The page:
Inequality, exhibit A: Walmart and the wealth of American families

Two weeks ago saw  the 50th anniversary of the opening of the first Walmart. And just a week before that, the Federal Reserve released the underlying data on family wealth from the Survey of Consumer Finances (SCF). The SCF is the survey that reported the median wealth of American families (that is, the wealth of that American family that is exactly wealthier than half of all families and less wealthy than half) fell by 38.8 percent between 2007 and 2010.

We have argued previously that Walmart is a useful archetype for trends in the larger American economy over the past three decades. Its enormous size and bargaining power has led to fabulous wealth for its owners (most notably the Walton family), while the compensation it pays its employees is generally low, even by retail standards; and the ubiquity of Walmart stores means that it is effectively the marginal employer in many U.S. counties. And its role as this marginal employer often serves to drive down workers’ wages county-wide.

The three years of wealth data from 2007 to 2010 just provides an extreme example of how the economic fortunes of Walmart’s owners have diverged from those of typical American households. Concretely, between 2007 and 2010, while median family wealth fell by 38.8 percent, the wealth of the Walton family members rose from $73.3 billion to $89.5 billion (note that the 2007 wealth number is slightly larger than was reported at the time—to provide an inflation-adjusted comparison, I converted the 2007 wealth value of $69.7 billion to 2010 dollars using the consumer price index (the CPI-U-RS, to be specific)).

In 2007, it was reported that the Walton family wealth was as large as the bottom 35 million families in the wealth distribution combined, or 30.5 percent of all American families.

And in 2010, as the Walton’s wealth has risen and most other Americans’ wealth declined, it is now the case that the Walton family wealth is as large as the bottom 48.8 million families in the wealth distribution (constituting 41.5 percent of all American families) combined.

It’s hardly a surprise that the economic circumstances of the Walton family and that of most Americans are moving in opposite directions, but some have attempted to quibble with the use of this particular statistic by noting that nearly 13 million American families have negative net worth—meaning that they have outstanding debts greater than the value of their assets. This is a bit of a strange objection—of course, many American families have negative net worth, but this is an economic reality, not a statistical fluke.

It’s true that some of these negative net worth families are not necessarily families that are economically struggling: take a 27-year-old recent graduate of Harvard Medical School who has enormous student loan debt, but also has 40 or 50 or 60 years of very high earnings potential in front of them. However, it’s probably a safe guess that negative net-worth families that are actually very well-placed economically are a rare exception, and not the rule. And increasingly, many of these negative net-worth families are people who find themselves underwater in the wake of the housing bubble’s burst—as can be inferred in the large increase in the share of families reporting negative net worth between 2007 and 2010 (negative net-worth families rose from roughly 7.7 percent of the total in 2011 to 11 percent in 2011).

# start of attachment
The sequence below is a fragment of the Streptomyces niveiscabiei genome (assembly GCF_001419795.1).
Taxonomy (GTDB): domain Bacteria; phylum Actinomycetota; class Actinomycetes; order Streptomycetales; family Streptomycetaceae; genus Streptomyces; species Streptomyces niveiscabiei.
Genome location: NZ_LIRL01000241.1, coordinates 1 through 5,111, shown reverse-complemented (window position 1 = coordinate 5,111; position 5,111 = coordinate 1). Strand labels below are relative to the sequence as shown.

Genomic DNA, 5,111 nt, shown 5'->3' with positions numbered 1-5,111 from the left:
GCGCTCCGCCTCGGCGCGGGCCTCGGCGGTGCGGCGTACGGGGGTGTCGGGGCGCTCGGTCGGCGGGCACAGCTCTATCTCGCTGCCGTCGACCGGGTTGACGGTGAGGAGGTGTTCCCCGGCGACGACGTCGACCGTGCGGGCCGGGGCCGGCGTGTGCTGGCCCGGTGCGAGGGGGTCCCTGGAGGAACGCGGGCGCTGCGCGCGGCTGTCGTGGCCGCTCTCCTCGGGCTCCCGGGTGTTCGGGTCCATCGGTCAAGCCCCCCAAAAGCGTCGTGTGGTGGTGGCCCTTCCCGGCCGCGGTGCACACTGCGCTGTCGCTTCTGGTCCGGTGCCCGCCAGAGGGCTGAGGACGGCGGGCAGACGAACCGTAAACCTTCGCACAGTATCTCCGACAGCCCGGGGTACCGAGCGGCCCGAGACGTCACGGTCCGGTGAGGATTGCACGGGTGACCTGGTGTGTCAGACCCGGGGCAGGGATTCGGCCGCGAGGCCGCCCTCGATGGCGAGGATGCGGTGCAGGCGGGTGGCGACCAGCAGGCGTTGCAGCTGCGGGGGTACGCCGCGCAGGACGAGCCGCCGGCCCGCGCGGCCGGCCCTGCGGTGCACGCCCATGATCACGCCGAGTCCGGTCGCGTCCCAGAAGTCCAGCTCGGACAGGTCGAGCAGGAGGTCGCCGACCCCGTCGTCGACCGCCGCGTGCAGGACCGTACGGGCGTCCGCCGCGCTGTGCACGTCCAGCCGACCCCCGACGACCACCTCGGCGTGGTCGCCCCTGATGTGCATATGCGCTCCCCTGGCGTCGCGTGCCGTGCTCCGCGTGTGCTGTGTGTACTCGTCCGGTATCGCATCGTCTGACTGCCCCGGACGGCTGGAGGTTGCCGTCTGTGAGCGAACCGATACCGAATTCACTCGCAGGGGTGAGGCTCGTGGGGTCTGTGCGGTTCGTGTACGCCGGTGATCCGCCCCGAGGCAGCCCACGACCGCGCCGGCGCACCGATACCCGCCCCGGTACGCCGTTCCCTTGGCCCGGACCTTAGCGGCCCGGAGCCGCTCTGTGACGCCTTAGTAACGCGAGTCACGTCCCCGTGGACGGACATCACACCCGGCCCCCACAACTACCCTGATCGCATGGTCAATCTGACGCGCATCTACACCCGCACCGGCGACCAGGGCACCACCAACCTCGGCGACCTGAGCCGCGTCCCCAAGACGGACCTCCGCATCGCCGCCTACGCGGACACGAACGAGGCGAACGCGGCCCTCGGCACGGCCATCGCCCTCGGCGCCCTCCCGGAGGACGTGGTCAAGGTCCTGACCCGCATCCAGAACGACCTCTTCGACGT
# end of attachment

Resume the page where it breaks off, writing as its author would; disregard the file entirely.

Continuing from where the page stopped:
But still, these critics charge, the Walton wealth comparison is unfair because the negative net-worth families distort the whole calculation. Anyone with positive net worth, even $1, they point out, has more wealth than millions of American families.

Let’s take these critics’ suggestion and remove all the negative values at the bottom of the distribution, extinguishing the value of their debts that exceed their assets and assigning them a zero net worth instead. What does the comparison look like then? Not that different: After making this adjustment, about 15.4 million families (13.1 percent of the population) have zero net worth, no small number to be sure. But the Walmart heirs’ $89.5 billion is still equal to the combined net worth of the bottom 33.2 million families (about 28.2 percent of the total), even after extinguishing all negative net worth values in the SCF.

Again, it should be noted that this modification of the SCF is just not an economically sound thing to do; the negative net-worth observations in the SCF data represent economic information (let alone the realities of millions of families) that cannot just be discarded because people think that the number of families that need to have their wealth added together to sum to the Walton family’s total is arbitrarily “too high” in some way.

To address these points in one last way, take the wealth of the Walton family ($89.5 billion) compared to the wealth of the median American family—that family that is wealthier than half of all others and less wealthy than half. In 2010, median wealth was $77,300 (down from $126,400 in 2007). How many of these “typical” American households (i.e., those with median wealth—wealthier than fully half of the overall population) would you need to lump together to reach the Walton family’s wealth? About 1.16 million, up from 580,000 in 2007.